A high ISO in ambient street lighting, or mixed with low flash output, can produce excellent exposures. ‘High ISO is definitely a game-changer in low light. When you haven’t got the chance or ability to use flash, then crank up your ISO and don’t be afraid to do it.’
Develop a soft touch
Foxes are skittish, but low powered or diffused flash won’t scare them. ‘If you get enough to put a catchlight in the eye and take out some of the shadow in the face it makes such a difference to the depth and quality of the picture,’ says Matt.
Kit List for photographing the red fox and other nocturnal wildlife
Canon EOS 5D Mark IV
Matt uses both Canon and Lumix camera systems, but the Canon is his preferred option for camera trap and remote flash photography. He favours either one of two lenses for his night fox work, the EF 16-35mm f/2.8L USM or EF 70-200mm f/2.8L IS II USM (used in this shot on the right).
Matt has three Canon flashguns to choose from: the 680 EX-RT II, 580 EX and 430 EX II. For this and most of his flash photos he uses two flashguns, off camera. ‘It is so much better having two flashes rather than one, coming from either side, both set to really low power.’
Remote triggers allow Matt to still be on location and observe, but far enough away to remain unobtrusive. ‘I use a Pocket Wizard,’ he says, ‘So I’m standing away from the camera. When these animals are drinking, they’re vulnerable, so the further away you can be, the more likely it is that they’ll exhibit natural behaviour.’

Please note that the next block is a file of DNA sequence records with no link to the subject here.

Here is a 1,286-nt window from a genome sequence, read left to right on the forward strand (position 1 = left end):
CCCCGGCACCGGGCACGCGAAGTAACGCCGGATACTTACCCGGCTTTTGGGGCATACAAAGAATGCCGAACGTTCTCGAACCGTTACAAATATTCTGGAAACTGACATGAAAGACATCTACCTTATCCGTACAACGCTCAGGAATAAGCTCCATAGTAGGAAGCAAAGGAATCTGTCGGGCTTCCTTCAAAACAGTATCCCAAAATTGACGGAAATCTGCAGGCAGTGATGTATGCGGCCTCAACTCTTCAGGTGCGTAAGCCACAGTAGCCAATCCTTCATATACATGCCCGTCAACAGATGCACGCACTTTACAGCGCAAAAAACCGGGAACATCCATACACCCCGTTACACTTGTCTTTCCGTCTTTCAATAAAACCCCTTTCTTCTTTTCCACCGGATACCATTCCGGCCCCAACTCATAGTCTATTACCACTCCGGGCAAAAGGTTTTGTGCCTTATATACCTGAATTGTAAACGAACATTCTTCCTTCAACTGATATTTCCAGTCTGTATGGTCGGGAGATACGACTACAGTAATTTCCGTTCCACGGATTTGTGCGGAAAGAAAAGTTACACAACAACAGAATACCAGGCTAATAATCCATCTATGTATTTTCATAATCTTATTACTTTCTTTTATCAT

A Manfrotto tripod with Arca Swiss ball head is Matt’s choice of tripod. ‘I don’t like using tripods, I find them limiting. Obviously, with camera traps you have to, because if you’re leaving your camera on an overnight set-up, it’s usually with a low shutter speed.’
As a seasoned pro, Matt’s images have appeared in the UK press and National Geographic, as well as winning awards in Wildlife Photographer of the Year, the British Wildlife Photography Awards and more. Visit matthewmaran.com, @mattmaranphoto on Twitter and Instagram, and /matthewmaranphotography on Facebook.
FOX: Neighbour Villain Icon
Matt now has an extensive collection of images of urban foxes by night, including photos of them hunting rats, standing on garden walls, sleeping on grassy verges or sitting at ease while London’s traffic roars by. This spring, many of his images, including some shown here, will be published in a new photo book, FOX: Neighbour Villain Icon. It also features the work of fellow wildlife photographers Neil Aldridge and Andy Parkinson, and launches at the Natural History Museum, London, in April. Priced at £35, you can order your copy now at www.foxbook.shop.